Too often, dog owners fall into the trap of thinking dogs know exactly what's expected of them. The fact is dogs don't know the rules of your household, but they're eager to learn. Imagine it from the dog's perspective: You've just been picked for a team for an exciting new sport; however, nobody explains the rules to you. Of course, you have one major advantage over your dog: You can ask for clarification. Dogs can't, so it's up to you to make sure you're communicating all the rules to her consistently and in a way she'll be sure to understand. So instead of tossing your puppy into a situation where she doesn't know the rules, create an environment in which she can't help but succeed.

Puppy Kindergarten

Kindergarten for kids is a combination of structured teaching, informal learning, educational play, and free play -- all of which give their rapidly developing minds an important head start in life. By the time first grade rolls around, they're already into the habit of going to school, and they have the basic skills for learning more complex concepts like reading and math. Puppy kindergarten works the same way: It gives young dogs a chance to get out of the house, meet other dogs and people, pick up some basic skills, and have a little fun along the way. The best time to enroll your puppy in class is after her vaccination series is complete, which should be at about four months of age.

Talk to your veterinarian, breeder, or local humane society about puppy kindergarten classes in your area, or ask friends or neighbors with well-trained dogs for their recommendations. As in any obedience training program, the first session of puppy kindergarten is usually held without dogs. This gives the trainer a chance to explain the methods to be used and answer any questions you might have. Expect the trainer to use positive methods, and avoid one who is harsh toward canine students.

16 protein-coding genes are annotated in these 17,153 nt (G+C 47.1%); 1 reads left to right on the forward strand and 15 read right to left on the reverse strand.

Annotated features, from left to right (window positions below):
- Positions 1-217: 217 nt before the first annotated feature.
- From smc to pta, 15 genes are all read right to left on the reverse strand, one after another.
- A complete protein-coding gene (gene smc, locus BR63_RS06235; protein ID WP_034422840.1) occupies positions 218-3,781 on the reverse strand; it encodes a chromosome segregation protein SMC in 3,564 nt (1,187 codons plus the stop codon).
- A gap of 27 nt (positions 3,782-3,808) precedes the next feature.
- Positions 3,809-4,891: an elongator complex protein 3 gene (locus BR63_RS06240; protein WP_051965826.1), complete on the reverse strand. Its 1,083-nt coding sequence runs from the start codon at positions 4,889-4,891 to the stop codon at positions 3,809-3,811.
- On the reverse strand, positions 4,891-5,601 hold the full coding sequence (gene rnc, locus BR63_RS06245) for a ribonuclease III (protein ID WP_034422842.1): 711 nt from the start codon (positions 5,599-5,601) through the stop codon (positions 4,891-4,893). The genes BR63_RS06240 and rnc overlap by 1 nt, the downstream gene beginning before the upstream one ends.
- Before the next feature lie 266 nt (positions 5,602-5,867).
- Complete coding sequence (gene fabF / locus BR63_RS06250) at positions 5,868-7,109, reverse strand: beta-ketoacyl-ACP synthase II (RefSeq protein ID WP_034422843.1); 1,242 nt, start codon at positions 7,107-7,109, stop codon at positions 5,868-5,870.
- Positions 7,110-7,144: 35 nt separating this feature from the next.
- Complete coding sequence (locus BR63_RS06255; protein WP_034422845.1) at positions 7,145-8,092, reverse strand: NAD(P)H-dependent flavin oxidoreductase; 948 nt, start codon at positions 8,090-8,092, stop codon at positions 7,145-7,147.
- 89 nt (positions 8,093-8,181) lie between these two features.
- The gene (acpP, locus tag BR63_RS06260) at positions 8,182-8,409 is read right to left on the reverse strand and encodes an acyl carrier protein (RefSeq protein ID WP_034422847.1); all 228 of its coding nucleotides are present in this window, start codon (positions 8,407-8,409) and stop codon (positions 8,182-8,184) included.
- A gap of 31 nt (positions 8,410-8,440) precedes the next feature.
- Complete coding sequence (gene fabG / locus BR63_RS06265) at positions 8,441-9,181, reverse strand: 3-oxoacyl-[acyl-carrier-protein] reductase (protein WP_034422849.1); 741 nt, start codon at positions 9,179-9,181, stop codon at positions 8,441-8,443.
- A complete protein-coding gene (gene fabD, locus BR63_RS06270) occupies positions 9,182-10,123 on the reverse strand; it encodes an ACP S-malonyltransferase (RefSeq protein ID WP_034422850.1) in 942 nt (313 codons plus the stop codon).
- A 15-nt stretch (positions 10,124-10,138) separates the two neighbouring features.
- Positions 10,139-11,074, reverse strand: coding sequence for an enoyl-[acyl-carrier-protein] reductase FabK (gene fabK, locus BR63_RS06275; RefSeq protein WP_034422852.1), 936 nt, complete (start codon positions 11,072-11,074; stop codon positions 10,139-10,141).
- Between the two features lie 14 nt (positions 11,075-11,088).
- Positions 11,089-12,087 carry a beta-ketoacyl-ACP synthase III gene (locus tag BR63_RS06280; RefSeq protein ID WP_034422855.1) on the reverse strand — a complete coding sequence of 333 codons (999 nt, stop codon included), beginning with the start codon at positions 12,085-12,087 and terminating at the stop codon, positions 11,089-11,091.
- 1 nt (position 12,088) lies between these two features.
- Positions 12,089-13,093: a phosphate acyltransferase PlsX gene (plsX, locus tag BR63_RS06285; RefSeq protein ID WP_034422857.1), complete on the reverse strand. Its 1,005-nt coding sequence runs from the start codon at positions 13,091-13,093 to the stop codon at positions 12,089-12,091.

Socialization is also an important part of puppy kindergarten. You'll play games like "Pass the Puppy," where everyone passes her dog to the next person. This teaches puppies to accept attention and handling from lots of different people, something your veterinarian and groomer will be grateful for! And always be sure to practice what you learn at home. Repetition is the key to learning in dogs.

Basic Obedience for Puppies and Adult Dogs

After your puppy has graduated from kindergarten, the two of you can continue your education in a basic obedience training class. This is a must if you plan to compete in obedience trials but highly recommended even if you just want to reinforce what your puppy has already learned. After all, completing a single six-week class doesn't make your dog trained for life. Unless the two of you practice her skills at home on a regular basis -- daily, at first -- she'll lose them.

A basic obedience course should cover walking on a leash, sitting, lying down, and coming when called. The trainer may also include at-home care, such as brushing and nail trimming; practice exams to accustom the pups to having their mouths, ears, and feet handled; and advice on housetraining. It is also helpful to learn the psychology behind dog training, including timing, rewards, and corrections.